Commercial benefits

How commercial benefit will be realised from a technology is often overlooked. There is usually a vague expectation of benefit, tied to the belief that technology automatically increases efficiency and benefit is therefore inevitable. Measuring the benefit is, however, an important part of understanding whether you’re getting a return on your investment. Commercial benefits of some technology, such as client service tools which deliver a specific outcome, are tangible and easy to measure. It’s harder to track the benefits of technology that sits behind the scenes, incrementally making users more efficient. Measuring the benefits of technology such as AI, blockchain or robotic process automation may be harder still. 

Commercial benefits come in many forms, including those that aren’t immediately tangible. Will the technology make you more competitive? Will it generate direct revenue? Will it improve staff satisfaction? Will it increase profit margin or perhaps create new business opportunities? Will clients be charged for client-servicing technology, especially if it reduces billable hours? If not, how will you capitalise on the other benefits, such as increased competitiveness, client satisfaction or improved brand to make a return on your technology investment? 

Costs: Upfront, ongoing and hidden

Determining the true cost of a technology is sometimes far more complex than it seems. Costs are highly subjective, but there are common factors in upfront, ongoing and hidden costs. Upfront costs could include direct licensing or software costs and the costs required to get your business ready for the technology. Ongoing costs could include monthly charges, support or maintenance fees. They should account for the growth of data requirements and new licences that could be required if the product succeeds. Hidden costs could include the need to retain a specialist skill set once the system is embedded, increased cybersecurity requirements or insurance costs.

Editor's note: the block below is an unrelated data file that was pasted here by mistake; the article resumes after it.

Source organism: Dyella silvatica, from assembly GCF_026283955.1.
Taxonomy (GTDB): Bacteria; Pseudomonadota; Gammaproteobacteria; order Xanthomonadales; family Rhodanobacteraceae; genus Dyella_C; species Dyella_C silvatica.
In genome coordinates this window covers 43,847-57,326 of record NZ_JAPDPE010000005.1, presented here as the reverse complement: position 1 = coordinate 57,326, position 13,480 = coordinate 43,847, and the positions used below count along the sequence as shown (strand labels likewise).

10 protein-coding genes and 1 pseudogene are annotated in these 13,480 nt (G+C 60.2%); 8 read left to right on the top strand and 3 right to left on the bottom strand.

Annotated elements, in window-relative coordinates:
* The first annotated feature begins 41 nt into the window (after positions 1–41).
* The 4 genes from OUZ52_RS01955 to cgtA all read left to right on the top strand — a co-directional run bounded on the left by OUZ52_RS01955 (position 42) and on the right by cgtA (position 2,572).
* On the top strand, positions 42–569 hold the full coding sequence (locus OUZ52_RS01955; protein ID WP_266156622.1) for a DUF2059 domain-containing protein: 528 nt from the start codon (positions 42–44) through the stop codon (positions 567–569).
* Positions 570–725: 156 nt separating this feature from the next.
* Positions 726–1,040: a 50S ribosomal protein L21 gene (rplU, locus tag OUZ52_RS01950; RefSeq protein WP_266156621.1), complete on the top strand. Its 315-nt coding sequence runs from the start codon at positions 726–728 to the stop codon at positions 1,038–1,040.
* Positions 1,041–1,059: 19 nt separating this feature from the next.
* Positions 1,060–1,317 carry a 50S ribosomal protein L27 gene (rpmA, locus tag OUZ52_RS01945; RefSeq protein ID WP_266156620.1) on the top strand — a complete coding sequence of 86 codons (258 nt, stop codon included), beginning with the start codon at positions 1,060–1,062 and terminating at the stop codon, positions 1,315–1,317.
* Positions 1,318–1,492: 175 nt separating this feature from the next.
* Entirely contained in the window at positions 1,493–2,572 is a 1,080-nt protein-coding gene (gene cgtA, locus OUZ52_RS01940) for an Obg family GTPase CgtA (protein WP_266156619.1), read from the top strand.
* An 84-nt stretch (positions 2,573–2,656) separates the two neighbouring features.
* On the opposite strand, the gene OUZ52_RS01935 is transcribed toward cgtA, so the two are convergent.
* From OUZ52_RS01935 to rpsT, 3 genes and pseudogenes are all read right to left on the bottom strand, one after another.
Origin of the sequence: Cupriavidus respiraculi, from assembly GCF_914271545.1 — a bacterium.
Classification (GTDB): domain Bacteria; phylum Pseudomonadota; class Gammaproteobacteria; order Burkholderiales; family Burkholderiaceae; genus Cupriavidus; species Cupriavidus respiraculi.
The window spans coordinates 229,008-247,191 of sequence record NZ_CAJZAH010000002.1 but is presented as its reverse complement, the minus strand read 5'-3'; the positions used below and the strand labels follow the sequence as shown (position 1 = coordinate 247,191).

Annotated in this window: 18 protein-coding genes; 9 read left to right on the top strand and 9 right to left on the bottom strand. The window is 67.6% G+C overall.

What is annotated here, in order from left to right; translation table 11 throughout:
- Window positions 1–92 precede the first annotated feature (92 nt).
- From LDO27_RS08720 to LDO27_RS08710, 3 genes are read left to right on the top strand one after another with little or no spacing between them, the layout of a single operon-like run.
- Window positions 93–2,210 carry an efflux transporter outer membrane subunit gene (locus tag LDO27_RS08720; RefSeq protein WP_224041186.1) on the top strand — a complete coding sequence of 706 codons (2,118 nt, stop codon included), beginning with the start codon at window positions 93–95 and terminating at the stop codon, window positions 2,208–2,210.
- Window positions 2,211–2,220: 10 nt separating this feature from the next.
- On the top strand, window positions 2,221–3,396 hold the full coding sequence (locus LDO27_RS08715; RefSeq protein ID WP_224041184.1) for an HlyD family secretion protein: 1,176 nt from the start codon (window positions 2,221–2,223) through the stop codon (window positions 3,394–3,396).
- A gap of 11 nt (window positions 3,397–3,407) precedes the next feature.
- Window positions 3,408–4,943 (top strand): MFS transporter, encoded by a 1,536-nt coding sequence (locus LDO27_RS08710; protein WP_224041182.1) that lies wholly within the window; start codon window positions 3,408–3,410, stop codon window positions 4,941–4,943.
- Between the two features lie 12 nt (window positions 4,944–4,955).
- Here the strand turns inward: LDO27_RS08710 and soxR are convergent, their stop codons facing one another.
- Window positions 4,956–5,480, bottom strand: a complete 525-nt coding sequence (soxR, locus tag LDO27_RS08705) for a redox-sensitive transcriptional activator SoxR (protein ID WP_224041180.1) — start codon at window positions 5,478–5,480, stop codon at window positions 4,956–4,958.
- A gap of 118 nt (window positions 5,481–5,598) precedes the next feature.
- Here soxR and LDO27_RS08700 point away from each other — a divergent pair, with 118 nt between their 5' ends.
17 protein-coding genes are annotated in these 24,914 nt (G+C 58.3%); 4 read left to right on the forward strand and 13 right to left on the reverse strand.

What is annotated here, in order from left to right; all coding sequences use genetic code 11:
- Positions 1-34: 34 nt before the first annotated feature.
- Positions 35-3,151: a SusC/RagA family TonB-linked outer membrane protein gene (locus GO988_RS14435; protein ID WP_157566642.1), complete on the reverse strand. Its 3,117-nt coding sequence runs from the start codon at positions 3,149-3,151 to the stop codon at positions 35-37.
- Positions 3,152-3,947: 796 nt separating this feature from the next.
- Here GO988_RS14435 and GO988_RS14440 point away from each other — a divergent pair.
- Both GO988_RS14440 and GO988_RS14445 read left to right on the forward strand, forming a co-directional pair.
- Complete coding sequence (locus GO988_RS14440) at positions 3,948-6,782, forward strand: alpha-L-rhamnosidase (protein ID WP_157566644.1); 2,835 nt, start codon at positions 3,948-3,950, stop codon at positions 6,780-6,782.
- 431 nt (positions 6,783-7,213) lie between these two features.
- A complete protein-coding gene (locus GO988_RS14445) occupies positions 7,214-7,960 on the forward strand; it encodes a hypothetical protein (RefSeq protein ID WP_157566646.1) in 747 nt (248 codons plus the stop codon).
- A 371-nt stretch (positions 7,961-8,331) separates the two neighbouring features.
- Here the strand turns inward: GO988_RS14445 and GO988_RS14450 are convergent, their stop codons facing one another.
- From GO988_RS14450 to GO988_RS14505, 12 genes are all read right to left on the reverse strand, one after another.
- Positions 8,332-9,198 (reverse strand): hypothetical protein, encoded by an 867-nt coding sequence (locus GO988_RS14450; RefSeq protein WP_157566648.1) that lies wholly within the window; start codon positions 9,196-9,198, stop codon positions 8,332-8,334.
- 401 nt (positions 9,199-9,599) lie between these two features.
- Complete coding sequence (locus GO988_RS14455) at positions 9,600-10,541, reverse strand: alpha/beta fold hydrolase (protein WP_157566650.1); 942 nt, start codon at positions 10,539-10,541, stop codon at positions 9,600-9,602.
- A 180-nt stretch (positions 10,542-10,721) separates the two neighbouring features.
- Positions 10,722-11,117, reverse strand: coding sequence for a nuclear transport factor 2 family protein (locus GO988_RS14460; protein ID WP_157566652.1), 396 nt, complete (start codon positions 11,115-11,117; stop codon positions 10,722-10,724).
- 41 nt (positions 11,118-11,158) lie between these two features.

The total cost of some technology may change dramatically over time, especially if cost is tied to data growth, number of outputs (such as per-document or per-case charges) or number of users. Hidden costs are often overlooked entirely. Model a few different future scenarios (a/x users, b/y data, c/z cases) to understand how cost may change. This is particularly useful if you’re comparing products. 

Picking the right technology

As Albert Einstein said, if you cannot explain it simply, you don’t understand it well enough. This is especially true of legal technology products. If the functionality, outputs and value of the technology cannot be explained without jargon or buzzwords, there is probably more investigating to do. 

Picking the right technology, and comparing alternative products, is easier if you’ve effectively scoped business challenges and have a clear vision of success. It’s important to be objective and data-driven when reviewing technology. Where possible, review metrics and avoid emotive decisions based solely on product demonstrations. As with all products, technology vendors will emphasise the most marketable features and downplay weaknesses. 

For small or targeted technology, a simple checklist itemising the required features or capabilities will suffice. Prioritising the items in your checklist will help you pick between similar products.